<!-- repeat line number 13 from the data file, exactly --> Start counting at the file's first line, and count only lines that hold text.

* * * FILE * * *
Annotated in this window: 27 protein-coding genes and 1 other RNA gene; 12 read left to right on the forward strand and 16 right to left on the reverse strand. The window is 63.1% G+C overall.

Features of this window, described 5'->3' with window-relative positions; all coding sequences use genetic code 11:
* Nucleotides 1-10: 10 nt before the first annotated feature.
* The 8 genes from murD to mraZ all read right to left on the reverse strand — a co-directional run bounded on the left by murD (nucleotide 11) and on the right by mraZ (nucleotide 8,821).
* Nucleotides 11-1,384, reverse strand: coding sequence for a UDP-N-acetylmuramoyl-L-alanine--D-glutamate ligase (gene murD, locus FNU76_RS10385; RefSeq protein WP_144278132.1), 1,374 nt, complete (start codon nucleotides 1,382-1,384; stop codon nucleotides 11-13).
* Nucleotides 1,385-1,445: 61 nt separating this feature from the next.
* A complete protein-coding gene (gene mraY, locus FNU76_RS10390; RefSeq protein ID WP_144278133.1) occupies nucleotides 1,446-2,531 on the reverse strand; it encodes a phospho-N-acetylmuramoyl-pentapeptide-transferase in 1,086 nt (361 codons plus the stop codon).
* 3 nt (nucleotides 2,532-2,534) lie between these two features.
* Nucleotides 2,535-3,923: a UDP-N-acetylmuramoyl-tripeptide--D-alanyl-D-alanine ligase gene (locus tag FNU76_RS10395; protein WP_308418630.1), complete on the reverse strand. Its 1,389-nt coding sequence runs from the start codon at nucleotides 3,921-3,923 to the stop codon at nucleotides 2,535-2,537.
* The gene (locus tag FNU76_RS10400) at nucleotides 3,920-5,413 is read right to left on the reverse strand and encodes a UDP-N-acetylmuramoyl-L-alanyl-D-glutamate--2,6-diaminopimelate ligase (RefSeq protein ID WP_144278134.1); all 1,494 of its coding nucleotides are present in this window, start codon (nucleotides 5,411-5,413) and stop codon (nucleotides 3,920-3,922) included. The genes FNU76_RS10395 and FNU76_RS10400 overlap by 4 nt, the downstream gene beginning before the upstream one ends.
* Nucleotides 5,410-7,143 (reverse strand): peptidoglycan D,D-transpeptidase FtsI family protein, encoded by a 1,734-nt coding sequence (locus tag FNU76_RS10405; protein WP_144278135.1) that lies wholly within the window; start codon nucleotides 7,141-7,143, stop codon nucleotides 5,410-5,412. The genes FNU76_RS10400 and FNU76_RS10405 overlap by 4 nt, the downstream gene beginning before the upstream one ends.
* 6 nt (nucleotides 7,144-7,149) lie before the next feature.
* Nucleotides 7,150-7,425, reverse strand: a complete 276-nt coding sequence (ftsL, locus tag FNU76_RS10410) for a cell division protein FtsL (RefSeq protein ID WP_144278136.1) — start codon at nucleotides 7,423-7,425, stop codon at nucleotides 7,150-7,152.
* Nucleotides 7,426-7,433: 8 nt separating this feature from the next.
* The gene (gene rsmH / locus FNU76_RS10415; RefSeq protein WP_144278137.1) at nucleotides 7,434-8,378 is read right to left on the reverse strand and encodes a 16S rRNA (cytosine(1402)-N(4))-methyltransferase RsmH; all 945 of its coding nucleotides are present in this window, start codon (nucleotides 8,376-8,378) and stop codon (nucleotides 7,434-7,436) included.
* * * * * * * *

* Nucleotides 7,150-7,425, reverse strand: a complete 276-nt coding sequence (ftsL, locus tag FNU76_RS10410) for a cell division protein FtsL (RefSeq protein ID WP_144278136.1) — start codon at nucleotides 7,423-7,425, stop codon at nucleotides 7,150-7,152.